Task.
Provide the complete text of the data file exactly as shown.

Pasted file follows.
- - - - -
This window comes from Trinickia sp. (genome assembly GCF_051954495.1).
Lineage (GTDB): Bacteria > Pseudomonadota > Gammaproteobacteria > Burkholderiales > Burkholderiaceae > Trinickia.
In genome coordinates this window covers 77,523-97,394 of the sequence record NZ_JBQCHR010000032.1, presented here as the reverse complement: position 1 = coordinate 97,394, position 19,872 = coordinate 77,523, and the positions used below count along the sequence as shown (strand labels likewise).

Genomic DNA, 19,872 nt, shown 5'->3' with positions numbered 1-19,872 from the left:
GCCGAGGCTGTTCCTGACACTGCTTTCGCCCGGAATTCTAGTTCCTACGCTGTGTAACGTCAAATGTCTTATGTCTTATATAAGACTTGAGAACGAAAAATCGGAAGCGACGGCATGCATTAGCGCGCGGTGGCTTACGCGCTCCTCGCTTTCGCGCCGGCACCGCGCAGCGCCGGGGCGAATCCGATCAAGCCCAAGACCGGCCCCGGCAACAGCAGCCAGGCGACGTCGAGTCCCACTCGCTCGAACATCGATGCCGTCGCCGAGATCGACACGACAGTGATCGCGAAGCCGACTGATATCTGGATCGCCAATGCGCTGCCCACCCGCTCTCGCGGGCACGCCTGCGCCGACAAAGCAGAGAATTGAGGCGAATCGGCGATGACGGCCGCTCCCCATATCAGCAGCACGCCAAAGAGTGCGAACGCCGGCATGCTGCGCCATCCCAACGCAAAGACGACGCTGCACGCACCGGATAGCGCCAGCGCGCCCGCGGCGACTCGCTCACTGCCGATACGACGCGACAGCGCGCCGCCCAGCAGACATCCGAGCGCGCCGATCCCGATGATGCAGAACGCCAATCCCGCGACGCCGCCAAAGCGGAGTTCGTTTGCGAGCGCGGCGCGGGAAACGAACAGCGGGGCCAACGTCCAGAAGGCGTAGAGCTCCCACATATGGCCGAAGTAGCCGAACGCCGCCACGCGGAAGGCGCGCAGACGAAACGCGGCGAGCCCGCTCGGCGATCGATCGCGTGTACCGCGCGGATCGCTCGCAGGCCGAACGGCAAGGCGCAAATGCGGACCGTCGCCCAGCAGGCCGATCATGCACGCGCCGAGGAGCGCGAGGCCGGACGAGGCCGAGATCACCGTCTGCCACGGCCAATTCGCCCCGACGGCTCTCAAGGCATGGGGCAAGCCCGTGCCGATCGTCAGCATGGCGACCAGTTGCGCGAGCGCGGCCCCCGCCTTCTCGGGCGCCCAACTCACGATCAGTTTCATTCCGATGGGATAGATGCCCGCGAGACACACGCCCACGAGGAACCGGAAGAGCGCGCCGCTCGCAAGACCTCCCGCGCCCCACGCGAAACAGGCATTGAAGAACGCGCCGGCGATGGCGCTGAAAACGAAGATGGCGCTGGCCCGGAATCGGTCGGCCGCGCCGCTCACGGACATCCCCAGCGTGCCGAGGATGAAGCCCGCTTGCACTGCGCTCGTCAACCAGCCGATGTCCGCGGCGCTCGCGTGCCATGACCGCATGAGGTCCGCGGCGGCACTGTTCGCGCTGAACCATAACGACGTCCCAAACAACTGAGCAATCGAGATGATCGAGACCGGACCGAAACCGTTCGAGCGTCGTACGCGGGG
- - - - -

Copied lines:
This window comes from Trinickia sp. (genome assembly GCF_051954495.1).
Lineage (GTDB): Bacteria > Pseudomonadota > Gammaproteobacteria > Burkholderiales > Burkholderiaceae > Trinickia.
In genome coordinates this window covers 77,523-97,394 of the sequence record NZ_JBQCHR010000032.1, presented here as the reverse complement: position 1 = coordinate 97,394, position 19,872 = coordinate 77,523, and the positions used below count along the sequence as shown (strand labels likewise).

Genomic DNA, 19,872 nt, shown 5'->3' with positions numbered 1-19,872 from the left:
GCCGAGGCTGTTCCTGACACTGCTTTCGCCCGGAATTCTAGTTCCTACGCTGTGTAACGTCAAATGTCTTATGTCTTATATAAGACTTGAGAACGAAAAATCGGAAGCGACGGCATGCATTAGCGCGCGGTGGCTTACGCGCTCCTCGCTTTCGCGCCGGCACCGCGCAGCGCCGGGGCGAATCCGATCAAGCCCAAGACCGGCCCCGGCAACAGCAGCCAGGCGACGTCGAGTCCCACTCGCTCGAACATCGATGCCGTCGCCGAGATCGACACGACAGTGATCGCGAAGCCGACTGATATCTGGATCGCCAATGCGCTGCCCACCCGCTCTCGCGGGCACGCCTGCGCCGACAAAGCAGAGAATTGAGGCGAATCGGCGATGACGGCCGCTCCCCATATCAGCAGCACGCCAAAGAGTGCGAACGCCGGCATGCTGCGCCATCCCAACGCAAAGACGACGCTGCACGCACCGGATAGCGCCAGCGCGCCCGCGGCGACTCGCTCACTGCCGATACGACGCGACAGCGCGCCGCCCAGCAGACATCCGAGCGCGCCGATCCCGATGATGCAGAACGCCAATCCCGCGACGCCGCCAAAGCGGAGTTCGTTTGCGAGCGCGGCGCGGGAAACGAACAGCGGGGCCAACGTCCAGAAGGCGTAGAGCTCCCACATATGGCCGAAGTAGCCGAACGCCGCCACGCGGAAGGCGCGCAGACGAAACGCGGCGAGCCCGCTCGGCGATCGATCGCGTGTACCGCGCGGATCGCTCGCAGGCCGAACGGCAAGGCGCAAATGCGGACCGTCGCCCAGCAGGCCGATCATGCACGCGCCGAGGAGCGCGAGGCCGGACGAGGCCGAGATCACCGTCTGCCACGGCCAATTCGCCCCGACGGCTCTCAAGGCATGGGGCAAGCCCGTGCCGATCGTCAGCATGGCGACCAGTTGCGCGAGCGCGGCCCCCGCCTTCTCGGGCGCCCAACTCACGATCAGTTTCATTCCGATGGGATAGATGCCCGCGAGACACACGCCCACGAGGAACCGGAAGAGCGCGCCGCTCGCAAGACCTCCCGCGCCCCACGCGAAACAGGCATTGAAGAACGCGCCGGCGATGGCGCTGAAAACGAAGATGGCGCTGGCCCGGAATCGGTCGGCCGCGCCGCTCACGGACATCCCCAGCGTGCCGAGGATGAAGCCCGCTTGCACTGCGCTCGTCAACCAGCCGATGTCCGCGGCGCTCGCGTGCCATGACCGCATGAGGTCCGCGGCGGCACTGTTCGCGCTGAACCATAACGACGTCCCAAACAACTGAGCAATCGAGATGATCGAGACCGGACCGAAACCGTTCGAGCGTCGTACGCGGGG